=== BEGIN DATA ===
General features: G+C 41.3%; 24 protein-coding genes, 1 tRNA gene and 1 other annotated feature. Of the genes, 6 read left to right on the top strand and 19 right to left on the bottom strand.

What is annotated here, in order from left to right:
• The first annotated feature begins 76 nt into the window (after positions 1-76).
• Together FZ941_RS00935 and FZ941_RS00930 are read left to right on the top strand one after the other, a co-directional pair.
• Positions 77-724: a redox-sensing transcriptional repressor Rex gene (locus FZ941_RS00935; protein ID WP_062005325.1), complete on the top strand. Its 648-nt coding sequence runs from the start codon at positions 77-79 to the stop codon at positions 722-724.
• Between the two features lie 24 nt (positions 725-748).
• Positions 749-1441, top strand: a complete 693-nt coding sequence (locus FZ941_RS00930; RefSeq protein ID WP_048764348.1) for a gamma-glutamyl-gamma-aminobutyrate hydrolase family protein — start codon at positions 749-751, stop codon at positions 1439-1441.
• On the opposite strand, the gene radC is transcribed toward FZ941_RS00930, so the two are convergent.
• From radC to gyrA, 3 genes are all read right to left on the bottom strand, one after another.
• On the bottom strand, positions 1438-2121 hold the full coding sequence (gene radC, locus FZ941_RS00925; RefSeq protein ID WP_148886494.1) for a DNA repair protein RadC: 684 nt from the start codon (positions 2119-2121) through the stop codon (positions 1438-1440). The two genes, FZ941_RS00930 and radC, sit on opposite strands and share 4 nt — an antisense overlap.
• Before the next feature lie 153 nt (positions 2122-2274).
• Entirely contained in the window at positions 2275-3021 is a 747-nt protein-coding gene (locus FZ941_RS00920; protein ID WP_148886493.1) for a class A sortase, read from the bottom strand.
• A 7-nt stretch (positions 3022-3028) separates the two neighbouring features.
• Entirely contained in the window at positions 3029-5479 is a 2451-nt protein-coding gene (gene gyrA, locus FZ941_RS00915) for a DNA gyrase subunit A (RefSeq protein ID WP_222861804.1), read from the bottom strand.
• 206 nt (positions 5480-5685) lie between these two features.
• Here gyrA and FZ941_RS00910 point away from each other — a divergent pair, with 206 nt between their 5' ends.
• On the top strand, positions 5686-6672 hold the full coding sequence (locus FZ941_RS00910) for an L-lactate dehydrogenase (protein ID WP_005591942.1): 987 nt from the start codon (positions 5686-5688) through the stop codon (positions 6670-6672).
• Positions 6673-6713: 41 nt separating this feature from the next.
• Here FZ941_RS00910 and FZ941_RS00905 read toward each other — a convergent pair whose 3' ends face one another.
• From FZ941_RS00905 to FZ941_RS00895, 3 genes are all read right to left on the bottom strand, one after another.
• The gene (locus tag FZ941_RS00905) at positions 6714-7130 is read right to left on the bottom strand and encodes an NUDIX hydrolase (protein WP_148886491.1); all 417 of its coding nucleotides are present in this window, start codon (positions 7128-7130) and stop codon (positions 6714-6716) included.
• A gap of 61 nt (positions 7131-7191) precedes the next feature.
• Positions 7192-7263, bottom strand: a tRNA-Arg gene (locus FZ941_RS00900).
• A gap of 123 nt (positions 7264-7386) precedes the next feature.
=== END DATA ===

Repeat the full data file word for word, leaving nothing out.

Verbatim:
General features: G+C 41.3%; 24 protein-coding genes, 1 tRNA gene and 1 other annotated feature. Of the genes, 6 read left to right on the top strand and 19 right to left on the bottom strand.

What is annotated here, in order from left to right:
• The first annotated feature begins 76 nt into the window (after positions 1-76).
• Together FZ941_RS00935 and FZ941_RS00930 are read left to right on the top strand one after the other, a co-directional pair.
• Positions 77-724: a redox-sensing transcriptional repressor Rex gene (locus FZ941_RS00935; protein ID WP_062005325.1), complete on the top strand. Its 648-nt coding sequence runs from the start codon at positions 77-79 to the stop codon at positions 722-724.
• Between the two features lie 24 nt (positions 725-748).
• Positions 749-1441, top strand: a complete 693-nt coding sequence (locus FZ941_RS00930; RefSeq protein ID WP_048764348.1) for a gamma-glutamyl-gamma-aminobutyrate hydrolase family protein — start codon at positions 749-751, stop codon at positions 1439-1441.
• On the opposite strand, the gene radC is transcribed toward FZ941_RS00930, so the two are convergent.
• From radC to gyrA, 3 genes are all read right to left on the bottom strand, one after another.
• On the bottom strand, positions 1438-2121 hold the full coding sequence (gene radC, locus FZ941_RS00925; RefSeq protein ID WP_148886494.1) for a DNA repair protein RadC: 684 nt from the start codon (positions 2119-2121) through the stop codon (positions 1438-1440). The two genes, FZ941_RS00930 and radC, sit on opposite strands and share 4 nt — an antisense overlap.
• Before the next feature lie 153 nt (positions 2122-2274).
• Entirely contained in the window at positions 2275-3021 is a 747-nt protein-coding gene (locus FZ941_RS00920; protein ID WP_148886493.1) for a class A sortase, read from the bottom strand.
• A 7-nt stretch (positions 3022-3028) separates the two neighbouring features.
• Entirely contained in the window at positions 3029-5479 is a 2451-nt protein-coding gene (gene gyrA, locus FZ941_RS00915) for a DNA gyrase subunit A (RefSeq protein ID WP_222861804.1), read from the bottom strand.
• 206 nt (positions 5480-5685) lie between these two features.
• Here gyrA and FZ941_RS00910 point away from each other — a divergent pair, with 206 nt between their 5' ends.
• On the top strand, positions 5686-6672 hold the full coding sequence (locus FZ941_RS00910) for an L-lactate dehydrogenase (protein ID WP_005591942.1): 987 nt from the start codon (positions 5686-5688) through the stop codon (positions 6670-6672).
• Positions 6673-6713: 41 nt separating this feature from the next.
• Here FZ941_RS00910 and FZ941_RS00905 read toward each other — a convergent pair whose 3' ends face one another.
• From FZ941_RS00905 to FZ941_RS00895, 3 genes are all read right to left on the bottom strand, one after another.
• The gene (locus tag FZ941_RS00905) at positions 6714-7130 is read right to left on the bottom strand and encodes an NUDIX hydrolase (protein WP_148886491.1); all 417 of its coding nucleotides are present in this window, start codon (positions 7128-7130) and stop codon (positions 6714-6716) included.
• A gap of 61 nt (positions 7131-7191) precedes the next feature.
• Positions 7192-7263, bottom strand: a tRNA-Arg gene (locus FZ941_RS00900).
• A gap of 123 nt (positions 7264-7386) precedes the next feature.